Wendy Warner is a Licensed Professional Counselor (LPC) in private practice at Trinity Family Counseling Center. In addition to working with couples, children, and individuals, Wendy also enjoys teaching the premarital classes for all couples planning to marry at Immanuel Lutheran Church, Macomb.
What is your natural tendency when tension enters a conversation? Do you want to talk it out, or do you get quiet and try to retreat? When people sense disconnect in their relationships, they tend to either pursue their partner for further discussion or withdraw from their partner to avoid further conflict.
Attachment theory by John Bowlby says that our natural instinct when we feel detached from a significant loved one is to send out distress signals. When a baby needs something, like food or soothing, they cry for someone to care for them. As adults, we send distress signals too. However, our signals sound more like angry comments stemming from hurt when our needs aren’t being met. In order to repair and restore the connection, we pursue a discussion with our loved one. Unfortunately, it can sound demanding, resentful or angry as our distress and disconnect increases. This does not tend to draw our loved one near, although that is ultimately what we would like.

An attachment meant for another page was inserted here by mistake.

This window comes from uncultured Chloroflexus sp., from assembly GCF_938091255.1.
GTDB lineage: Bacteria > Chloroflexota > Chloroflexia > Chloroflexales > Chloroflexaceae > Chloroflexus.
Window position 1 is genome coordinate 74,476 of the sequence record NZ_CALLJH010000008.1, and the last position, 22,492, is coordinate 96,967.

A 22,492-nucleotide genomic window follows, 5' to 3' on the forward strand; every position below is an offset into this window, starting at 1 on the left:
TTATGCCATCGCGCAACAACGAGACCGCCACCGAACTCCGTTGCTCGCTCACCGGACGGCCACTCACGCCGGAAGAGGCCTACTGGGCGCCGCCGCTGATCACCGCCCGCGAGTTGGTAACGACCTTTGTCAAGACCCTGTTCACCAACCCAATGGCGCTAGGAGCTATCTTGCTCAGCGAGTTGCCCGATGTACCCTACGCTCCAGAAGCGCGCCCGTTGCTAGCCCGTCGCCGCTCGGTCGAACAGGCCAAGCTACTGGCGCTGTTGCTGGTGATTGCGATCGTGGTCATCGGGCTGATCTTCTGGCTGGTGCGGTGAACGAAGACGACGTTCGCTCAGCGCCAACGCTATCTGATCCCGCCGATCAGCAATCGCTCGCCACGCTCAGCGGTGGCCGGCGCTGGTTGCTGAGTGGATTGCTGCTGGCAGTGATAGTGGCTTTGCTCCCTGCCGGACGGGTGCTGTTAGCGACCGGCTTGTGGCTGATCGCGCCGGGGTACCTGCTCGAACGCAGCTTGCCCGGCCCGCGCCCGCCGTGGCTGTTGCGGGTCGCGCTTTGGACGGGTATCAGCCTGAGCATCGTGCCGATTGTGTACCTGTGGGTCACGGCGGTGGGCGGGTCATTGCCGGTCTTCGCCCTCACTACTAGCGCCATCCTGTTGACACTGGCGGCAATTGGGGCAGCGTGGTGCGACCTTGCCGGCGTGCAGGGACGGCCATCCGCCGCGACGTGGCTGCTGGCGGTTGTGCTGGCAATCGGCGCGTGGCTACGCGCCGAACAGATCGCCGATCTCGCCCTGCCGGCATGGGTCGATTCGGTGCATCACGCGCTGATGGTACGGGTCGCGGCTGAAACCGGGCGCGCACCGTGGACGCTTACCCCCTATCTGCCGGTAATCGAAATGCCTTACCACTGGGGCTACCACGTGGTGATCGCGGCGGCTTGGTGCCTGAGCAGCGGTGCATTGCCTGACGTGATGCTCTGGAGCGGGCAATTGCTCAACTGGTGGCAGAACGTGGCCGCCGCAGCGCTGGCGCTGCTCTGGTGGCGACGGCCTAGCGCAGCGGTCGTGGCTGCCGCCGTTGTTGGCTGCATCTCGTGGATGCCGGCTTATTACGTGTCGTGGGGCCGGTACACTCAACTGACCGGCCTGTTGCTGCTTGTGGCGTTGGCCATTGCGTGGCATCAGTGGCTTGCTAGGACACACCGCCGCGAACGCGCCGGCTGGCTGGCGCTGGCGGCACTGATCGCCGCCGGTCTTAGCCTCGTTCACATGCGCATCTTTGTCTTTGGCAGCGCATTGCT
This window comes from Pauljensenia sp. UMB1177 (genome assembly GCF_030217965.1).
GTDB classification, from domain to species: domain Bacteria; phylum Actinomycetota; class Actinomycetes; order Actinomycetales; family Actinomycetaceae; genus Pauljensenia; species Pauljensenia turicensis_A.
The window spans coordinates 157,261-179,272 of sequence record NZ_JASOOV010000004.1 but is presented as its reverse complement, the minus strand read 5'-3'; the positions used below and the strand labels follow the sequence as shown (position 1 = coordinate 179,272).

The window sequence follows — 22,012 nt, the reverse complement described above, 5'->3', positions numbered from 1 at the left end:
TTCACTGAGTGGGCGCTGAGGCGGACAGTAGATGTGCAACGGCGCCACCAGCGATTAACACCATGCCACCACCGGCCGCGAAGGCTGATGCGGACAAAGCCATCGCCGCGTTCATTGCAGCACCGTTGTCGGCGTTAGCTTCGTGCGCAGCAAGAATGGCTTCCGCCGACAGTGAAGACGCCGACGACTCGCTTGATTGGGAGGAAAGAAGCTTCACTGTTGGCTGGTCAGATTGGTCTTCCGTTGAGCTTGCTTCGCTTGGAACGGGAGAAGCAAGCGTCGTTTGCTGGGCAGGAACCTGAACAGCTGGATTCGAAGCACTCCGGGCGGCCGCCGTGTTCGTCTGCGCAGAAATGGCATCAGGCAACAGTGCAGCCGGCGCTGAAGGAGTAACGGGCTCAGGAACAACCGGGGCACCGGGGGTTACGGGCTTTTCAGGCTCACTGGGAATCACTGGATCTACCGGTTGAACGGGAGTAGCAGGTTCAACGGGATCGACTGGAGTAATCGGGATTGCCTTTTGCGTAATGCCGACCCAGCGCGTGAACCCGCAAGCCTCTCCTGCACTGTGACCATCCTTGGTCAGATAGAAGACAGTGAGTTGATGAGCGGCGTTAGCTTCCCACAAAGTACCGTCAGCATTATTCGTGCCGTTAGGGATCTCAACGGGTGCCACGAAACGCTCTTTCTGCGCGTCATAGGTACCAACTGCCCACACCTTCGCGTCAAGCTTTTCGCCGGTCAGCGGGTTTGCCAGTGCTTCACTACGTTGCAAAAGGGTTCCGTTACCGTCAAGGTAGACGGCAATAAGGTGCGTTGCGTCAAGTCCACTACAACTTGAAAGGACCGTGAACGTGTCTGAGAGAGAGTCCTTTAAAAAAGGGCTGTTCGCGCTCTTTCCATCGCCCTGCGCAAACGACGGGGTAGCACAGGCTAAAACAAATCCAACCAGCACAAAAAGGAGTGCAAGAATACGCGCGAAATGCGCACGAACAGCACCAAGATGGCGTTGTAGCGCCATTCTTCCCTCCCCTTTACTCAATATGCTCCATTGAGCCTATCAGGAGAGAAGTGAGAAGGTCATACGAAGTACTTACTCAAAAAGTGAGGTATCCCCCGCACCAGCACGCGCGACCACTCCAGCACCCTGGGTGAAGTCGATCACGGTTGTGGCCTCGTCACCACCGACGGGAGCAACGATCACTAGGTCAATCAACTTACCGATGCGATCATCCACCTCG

The partner that is more likely to withdraw will read the pursuer’s attempts to reconnect as an unsafe conversation that they need to retreat from as quickly as possible. They will sense the anger and conclude it will be better for the relationship to withdraw, so they can protect the relationship from a fight. Sadly this only serves to signal rejection or unavailability to the pursuer and reactivates the pursuer’s distress. Couples counseling can bring understanding and a healthier approach to restoring connection in relationships.